Penguins left winger Matt Cooke, who was suspended for two games, said the Penguins must improve upon their home record or risk falling further behind.
By Dave Molinari Pittsburgh Post-Gazette
Looking for a reason to believe the Penguins will sit out the Stanley Cup playoffs this spring?
It's not hard to find one.
After all, the Penguins are just two games over .500; they don't have a winning record on home ice; and they have won consecutive games only once since Nov. 15.
Stats like those make a compelling case for why the Penguins shouldn't expect to finish in the top eight of the Eastern Conference to qualify for the playoffs, let alone make an encore appearance in the Cup final.
The Penguins, who will play the New York Rangers at 7:38 tonight at Mellon Arena, are aware of such depressing truths. They just don't accept them at face value.
"It's in everybody's mind in this room that there's no way we're not making the playoffs," forward Max Talbot said. "Everybody in this room. I don't think it can happen, in our heads."
Wade through the double negatives -- even while bearing in mind that it's what happens on the ice, not in the Penguins' heads, that matters most -- and it becomes clear that their confidence is not shaken the way some might suspect after two months of mostly lackluster play.
Even while looking up at most of the conference, they can take a troubling number -- say, having a lone two-game winning streak in more than two months -- and transform it into a source of hope.
"What happened from Oct. 5 through mid-November?" center Sidney Crosby said. "We played pretty well. So I think we've proven we can win consistently. Obviously, we haven't done that lately."
The Penguins' well-documented injury problems -- they will reach 200 man-games lost this evening -- have contributed to their undistinguished record. But again, they find a way to put a positive spin on a negative reality.
"Any team that goes through what we've been through is going to suffer," coach Michel Therrien said. "We can't deny that. We're there -- we're right there -- and that's why I'm optimistic."
The predicament hardly is hopeless -- going into last night's games, the team was tied with Florida for ninth place in the East, one point behind eighth-place Carolina -- but history suggests the Penguins will have to improve their record significantly over the final two months of the season to get into the playoffs.
Qualifying generally requires 92 to 94 points. If the Penguins go 20-10-4, matching their record from the final 34 games in 2007-08, they would reach 94.
Playing 10 games over .500 the rest of the way is a lot to expect of a team that is bobbing along barely above the break-even point.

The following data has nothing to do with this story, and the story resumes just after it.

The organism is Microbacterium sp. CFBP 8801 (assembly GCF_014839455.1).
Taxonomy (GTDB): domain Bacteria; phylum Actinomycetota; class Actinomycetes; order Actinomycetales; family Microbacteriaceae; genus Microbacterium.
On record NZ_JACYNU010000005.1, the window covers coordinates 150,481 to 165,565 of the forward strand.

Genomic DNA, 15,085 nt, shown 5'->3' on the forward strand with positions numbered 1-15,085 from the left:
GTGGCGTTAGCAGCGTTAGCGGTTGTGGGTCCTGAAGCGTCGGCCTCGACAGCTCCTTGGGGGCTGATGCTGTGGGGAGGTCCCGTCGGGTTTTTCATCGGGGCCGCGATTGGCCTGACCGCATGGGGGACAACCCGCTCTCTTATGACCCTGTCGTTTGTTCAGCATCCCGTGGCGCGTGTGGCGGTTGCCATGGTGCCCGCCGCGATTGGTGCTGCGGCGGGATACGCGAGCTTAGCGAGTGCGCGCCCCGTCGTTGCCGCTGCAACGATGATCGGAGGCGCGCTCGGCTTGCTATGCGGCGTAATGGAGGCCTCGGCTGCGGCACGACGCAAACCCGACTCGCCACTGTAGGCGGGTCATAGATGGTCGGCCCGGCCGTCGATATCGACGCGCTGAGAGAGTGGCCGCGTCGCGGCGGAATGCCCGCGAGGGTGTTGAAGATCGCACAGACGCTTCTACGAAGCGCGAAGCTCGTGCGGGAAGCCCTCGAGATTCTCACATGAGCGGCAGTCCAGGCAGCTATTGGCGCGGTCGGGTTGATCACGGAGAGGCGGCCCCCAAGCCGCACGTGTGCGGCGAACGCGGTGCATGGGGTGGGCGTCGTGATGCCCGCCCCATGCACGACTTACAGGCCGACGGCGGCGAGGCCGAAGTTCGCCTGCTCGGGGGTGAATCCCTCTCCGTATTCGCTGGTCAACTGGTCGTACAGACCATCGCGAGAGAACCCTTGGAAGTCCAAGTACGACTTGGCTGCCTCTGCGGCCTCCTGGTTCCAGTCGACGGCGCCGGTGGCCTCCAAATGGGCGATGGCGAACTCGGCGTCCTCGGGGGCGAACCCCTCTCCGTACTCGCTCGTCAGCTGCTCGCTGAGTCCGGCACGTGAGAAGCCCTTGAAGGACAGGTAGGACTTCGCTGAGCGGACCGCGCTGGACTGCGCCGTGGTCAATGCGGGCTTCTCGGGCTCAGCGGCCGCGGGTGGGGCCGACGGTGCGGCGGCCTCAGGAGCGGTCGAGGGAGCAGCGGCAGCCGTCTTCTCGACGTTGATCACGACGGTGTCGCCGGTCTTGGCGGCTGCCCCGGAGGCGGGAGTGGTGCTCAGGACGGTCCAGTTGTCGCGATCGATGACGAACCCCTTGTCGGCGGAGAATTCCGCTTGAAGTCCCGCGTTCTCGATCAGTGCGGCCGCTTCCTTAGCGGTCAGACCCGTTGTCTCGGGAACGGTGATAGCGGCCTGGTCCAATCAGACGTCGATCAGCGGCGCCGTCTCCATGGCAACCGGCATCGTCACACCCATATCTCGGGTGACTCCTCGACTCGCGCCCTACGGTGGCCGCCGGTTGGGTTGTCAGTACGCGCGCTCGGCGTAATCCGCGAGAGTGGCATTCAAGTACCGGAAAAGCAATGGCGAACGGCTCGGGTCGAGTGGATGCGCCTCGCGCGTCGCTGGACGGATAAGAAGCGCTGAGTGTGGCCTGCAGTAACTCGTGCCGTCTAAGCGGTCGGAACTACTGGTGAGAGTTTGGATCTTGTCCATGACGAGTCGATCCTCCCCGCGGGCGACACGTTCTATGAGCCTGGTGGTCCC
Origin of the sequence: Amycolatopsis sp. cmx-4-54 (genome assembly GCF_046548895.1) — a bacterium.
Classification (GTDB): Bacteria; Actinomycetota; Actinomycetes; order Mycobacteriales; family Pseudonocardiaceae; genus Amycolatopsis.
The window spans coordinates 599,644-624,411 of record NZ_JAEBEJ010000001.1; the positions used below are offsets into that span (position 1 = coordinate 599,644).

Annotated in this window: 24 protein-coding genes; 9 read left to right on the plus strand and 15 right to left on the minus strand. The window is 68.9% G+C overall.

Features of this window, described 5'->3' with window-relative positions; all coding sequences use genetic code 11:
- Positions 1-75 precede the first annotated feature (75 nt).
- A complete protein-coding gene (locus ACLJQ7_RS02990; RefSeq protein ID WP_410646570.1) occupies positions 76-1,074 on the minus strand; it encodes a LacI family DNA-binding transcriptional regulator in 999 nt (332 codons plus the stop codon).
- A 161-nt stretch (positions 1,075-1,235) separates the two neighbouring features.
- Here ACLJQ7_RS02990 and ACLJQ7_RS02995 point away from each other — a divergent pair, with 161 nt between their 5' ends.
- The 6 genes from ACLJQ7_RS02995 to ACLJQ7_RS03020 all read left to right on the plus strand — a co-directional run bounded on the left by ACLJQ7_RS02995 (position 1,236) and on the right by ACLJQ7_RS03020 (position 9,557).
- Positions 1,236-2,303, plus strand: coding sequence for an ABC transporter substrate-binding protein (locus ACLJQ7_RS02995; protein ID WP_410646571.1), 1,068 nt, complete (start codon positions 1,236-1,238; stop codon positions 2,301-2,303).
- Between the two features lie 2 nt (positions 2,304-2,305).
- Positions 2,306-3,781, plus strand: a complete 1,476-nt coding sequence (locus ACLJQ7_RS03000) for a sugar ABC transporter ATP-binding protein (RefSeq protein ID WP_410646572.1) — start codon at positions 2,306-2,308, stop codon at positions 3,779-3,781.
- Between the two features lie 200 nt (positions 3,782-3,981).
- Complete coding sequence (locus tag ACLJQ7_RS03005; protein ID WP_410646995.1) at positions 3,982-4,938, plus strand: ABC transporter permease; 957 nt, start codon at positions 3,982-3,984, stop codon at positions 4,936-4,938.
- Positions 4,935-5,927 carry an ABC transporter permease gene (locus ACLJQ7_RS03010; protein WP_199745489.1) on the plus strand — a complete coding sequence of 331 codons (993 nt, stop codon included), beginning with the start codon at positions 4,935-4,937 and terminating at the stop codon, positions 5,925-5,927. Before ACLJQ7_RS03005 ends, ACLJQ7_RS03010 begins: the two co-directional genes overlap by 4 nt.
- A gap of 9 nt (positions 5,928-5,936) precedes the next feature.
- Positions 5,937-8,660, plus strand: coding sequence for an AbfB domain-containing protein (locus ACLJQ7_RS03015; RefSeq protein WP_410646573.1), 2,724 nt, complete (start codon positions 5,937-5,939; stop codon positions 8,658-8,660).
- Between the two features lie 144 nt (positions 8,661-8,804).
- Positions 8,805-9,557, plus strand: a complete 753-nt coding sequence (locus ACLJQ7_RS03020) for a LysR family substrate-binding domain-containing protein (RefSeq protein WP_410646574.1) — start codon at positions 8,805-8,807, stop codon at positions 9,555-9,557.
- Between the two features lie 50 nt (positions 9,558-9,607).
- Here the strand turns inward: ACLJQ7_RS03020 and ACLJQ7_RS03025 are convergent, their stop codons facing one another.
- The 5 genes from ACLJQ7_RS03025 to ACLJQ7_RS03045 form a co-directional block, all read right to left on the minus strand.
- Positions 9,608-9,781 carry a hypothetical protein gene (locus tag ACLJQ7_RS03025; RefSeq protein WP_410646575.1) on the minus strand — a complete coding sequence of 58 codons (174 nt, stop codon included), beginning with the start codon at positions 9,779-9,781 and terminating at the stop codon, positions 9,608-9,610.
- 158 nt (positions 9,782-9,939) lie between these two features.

"I check the standings every once in a while, but I never do the math about how many games we have to win [to reach a certain point level]," center Jordan Staal said. "If you just go out and play every night to win, you're going to make the playoffs."
Every aspect of the Penguins' play can be upgraded, but nothing more so than their record on home ice. Failing to improve on their 11-11-2 mark at Mellon Arena isn't an option if they're interested in playing beyond April 11.
"It's a must if we're going to have success," left winger Matt Cooke said.
Of course, just a few hours later, winning at home tonight got a bit tougher as Cooke, who had been skating with Crosby and Evgeni Malkin on the No. 1 line, was assessed a two-game suspension for a hit to the head of Carolina forward Scott Walker Jan. 20.
The Penguins are expected to recall a forward from their AHL affiliate in Wilkes-Barre to replace Cooke, with Jeff Taffe, Chris Minard and Janne Pesonen the leading candidates.
Losing Cooke is the latest bit of adversity for a team that has been immersed in it since last fall, and the stresses inherent in their situation won't go away anytime soon.
"You have to feel the pressure," Therrien said. "But at the same time, you don't want the pressure to take away from your game. When our focus is at the right place, I have a lot of confidence in this group."
He's supposed to. It's his team. This evening, the Penguins will start trying to convince people who aren't on the corporate payroll that they should, too.
"Our playoffs basically start [tonight]," Crosby said. "We're going to be in a big battle from here on in."